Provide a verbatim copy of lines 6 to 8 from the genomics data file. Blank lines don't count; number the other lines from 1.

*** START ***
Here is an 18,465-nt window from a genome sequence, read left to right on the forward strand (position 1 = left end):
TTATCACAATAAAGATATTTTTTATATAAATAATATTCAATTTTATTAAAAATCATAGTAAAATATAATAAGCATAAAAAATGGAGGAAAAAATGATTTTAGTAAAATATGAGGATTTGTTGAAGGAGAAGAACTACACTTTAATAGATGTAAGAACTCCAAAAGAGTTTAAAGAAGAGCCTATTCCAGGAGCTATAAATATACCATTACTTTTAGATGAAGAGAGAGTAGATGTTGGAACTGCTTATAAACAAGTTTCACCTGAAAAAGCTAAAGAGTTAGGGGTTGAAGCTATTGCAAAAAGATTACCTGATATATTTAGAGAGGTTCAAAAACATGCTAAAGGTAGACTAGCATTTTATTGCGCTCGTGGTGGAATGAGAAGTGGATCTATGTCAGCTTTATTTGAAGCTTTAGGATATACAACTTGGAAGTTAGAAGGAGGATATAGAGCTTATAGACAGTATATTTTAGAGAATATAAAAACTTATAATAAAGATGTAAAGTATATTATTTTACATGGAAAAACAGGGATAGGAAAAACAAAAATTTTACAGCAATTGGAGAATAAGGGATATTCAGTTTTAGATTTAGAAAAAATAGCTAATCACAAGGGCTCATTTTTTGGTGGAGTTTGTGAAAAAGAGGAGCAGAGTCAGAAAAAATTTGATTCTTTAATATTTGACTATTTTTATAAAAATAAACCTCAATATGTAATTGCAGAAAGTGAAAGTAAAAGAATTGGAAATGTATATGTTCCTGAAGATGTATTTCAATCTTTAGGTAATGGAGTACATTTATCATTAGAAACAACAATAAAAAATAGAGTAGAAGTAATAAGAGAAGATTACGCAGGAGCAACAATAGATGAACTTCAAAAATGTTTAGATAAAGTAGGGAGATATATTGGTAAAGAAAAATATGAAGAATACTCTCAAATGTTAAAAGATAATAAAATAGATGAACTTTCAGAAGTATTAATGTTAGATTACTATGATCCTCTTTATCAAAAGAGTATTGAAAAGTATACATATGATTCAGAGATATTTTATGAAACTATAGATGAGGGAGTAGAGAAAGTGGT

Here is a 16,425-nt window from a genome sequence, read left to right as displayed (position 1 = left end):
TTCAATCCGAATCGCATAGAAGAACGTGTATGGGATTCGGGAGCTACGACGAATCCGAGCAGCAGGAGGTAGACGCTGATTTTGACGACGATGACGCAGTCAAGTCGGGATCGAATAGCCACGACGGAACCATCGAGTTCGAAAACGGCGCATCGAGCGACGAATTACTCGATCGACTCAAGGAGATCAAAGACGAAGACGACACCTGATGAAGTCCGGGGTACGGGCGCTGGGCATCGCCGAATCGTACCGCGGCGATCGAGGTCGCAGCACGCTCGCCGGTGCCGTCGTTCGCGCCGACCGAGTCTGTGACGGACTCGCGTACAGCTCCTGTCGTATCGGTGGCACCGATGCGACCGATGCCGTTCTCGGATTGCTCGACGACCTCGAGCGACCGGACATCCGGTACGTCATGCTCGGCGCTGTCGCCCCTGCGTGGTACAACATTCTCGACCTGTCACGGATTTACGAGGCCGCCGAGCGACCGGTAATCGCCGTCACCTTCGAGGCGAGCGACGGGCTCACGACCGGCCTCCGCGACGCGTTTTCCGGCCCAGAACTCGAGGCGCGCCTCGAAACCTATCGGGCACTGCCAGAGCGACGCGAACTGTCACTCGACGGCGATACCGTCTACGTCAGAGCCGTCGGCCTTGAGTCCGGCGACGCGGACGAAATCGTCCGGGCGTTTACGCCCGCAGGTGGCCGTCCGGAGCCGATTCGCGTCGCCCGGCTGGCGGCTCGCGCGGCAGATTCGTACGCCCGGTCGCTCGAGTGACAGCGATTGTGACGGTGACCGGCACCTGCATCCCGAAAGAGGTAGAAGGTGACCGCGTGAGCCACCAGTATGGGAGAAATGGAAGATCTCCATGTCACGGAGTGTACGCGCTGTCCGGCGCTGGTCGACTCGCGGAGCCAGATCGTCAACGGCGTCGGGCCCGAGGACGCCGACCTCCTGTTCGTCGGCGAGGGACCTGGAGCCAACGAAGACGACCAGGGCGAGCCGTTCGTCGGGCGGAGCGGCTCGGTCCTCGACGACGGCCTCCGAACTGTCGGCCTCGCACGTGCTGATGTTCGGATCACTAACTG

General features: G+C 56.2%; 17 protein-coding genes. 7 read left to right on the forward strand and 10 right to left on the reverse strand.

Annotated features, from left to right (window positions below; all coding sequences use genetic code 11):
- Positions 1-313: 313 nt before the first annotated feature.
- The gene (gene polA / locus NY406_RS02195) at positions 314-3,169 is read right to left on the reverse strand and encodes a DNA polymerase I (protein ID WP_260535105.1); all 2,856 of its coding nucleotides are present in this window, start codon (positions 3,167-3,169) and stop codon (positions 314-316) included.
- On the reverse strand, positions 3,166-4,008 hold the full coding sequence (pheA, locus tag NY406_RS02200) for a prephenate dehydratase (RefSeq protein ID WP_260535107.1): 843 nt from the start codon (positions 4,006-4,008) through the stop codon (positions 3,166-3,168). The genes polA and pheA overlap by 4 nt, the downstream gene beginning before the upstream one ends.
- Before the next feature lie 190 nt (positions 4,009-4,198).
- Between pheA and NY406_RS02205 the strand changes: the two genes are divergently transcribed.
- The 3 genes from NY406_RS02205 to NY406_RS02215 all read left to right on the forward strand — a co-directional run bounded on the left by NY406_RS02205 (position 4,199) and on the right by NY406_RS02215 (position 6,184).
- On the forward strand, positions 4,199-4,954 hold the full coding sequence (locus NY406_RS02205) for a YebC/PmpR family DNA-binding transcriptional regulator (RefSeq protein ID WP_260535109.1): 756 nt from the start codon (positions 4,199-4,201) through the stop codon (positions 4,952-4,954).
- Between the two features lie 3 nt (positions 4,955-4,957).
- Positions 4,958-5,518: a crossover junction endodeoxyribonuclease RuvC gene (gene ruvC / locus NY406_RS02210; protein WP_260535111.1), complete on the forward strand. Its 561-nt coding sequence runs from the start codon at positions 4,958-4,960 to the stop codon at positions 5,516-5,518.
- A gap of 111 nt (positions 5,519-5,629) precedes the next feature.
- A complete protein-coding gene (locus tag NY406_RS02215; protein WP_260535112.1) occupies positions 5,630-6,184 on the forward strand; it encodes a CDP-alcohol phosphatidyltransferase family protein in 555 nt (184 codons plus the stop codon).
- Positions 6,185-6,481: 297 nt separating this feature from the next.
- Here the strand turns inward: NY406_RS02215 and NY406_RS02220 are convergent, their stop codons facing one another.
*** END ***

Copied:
Annotated features, from left to right (window positions below; all coding sequences use genetic code 11):
- Positions 1-313: 313 nt before the first annotated feature.
- The gene (gene polA / locus NY406_RS02195) at positions 314-3,169 is read right to left on the reverse strand and encodes a DNA polymerase I (protein ID WP_260535105.1); all 2,856 of its coding nucleotides are present in this window, start codon (positions 3,167-3,169) and stop codon (positions 314-316) included.